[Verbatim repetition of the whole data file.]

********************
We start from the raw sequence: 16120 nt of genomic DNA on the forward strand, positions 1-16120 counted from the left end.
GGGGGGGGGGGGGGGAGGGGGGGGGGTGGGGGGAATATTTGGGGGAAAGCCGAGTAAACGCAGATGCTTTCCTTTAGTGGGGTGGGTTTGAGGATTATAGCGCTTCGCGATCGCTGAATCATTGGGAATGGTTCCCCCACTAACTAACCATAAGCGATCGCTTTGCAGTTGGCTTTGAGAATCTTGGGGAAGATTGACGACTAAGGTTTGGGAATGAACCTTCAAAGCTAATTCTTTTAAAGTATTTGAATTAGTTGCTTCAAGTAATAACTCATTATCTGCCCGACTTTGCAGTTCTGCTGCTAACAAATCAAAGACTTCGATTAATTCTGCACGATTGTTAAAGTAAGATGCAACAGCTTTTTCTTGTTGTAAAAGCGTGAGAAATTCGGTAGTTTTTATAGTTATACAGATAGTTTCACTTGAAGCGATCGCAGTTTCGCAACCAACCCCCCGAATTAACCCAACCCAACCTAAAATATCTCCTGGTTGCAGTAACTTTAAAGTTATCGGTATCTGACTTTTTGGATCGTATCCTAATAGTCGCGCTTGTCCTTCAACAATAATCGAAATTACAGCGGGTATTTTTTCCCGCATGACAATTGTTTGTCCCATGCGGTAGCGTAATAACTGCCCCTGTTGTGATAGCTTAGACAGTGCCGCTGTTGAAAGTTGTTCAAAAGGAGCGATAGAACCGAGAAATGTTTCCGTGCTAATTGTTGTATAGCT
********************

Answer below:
We start from the raw sequence: 16120 nt of genomic DNA on the forward strand, positions 1-16120 counted from the left end.
GGGGGGGGGGGGGGGAGGGGGGGGGGTGGGGGGAATATTTGGGGGAAAGCCGAGTAAACGCAGATGCTTTCCTTTAGTGGGGTGGGTTTGAGGATTATAGCGCTTCGCGATCGCTGAATCATTGGGAATGGTTCCCCCACTAACTAACCATAAGCGATCGCTTTGCAGTTGGCTTTGAGAATCTTGGGGAAGATTGACGACTAAGGTTTGGGAATGAACCTTCAAAGCTAATTCTTTTAAAGTATTTGAATTAGTTGCTTCAAGTAATAACTCATTATCTGCCCGACTTTGCAGTTCTGCTGCTAACAAATCAAAGACTTCGATTAATTCTGCACGATTGTTAAAGTAAGATGCAACAGCTTTTTCTTGTTGTAAAAGCGTGAGAAATTCGGTAGTTTTTATAGTTATACAGATAGTTTCACTTGAAGCGATCGCAGTTTCGCAACCAACCCCCCGAATTAACCCAACCCAACCTAAAATATCTCCTGGTTGCAGTAACTTTAAAGTTATCGGTATCTGACTTTTTGGATCGTATCCTAATAGTCGCGCTTGTCCTTCAACAATAATCGAAATTACAGCGGGTATTTTTTCCCGCATGACAATTGTTTGTCCCATGCGGTAGCGTAATAACTGCCCCTGTTGTGATAGCTTAGACAGTGCCGCTGTTGAAAGTTGTTCAAAAGGAGCGATAGAACCGAGAAATGTTTCCGTGCTAATTGTTGTATAGCT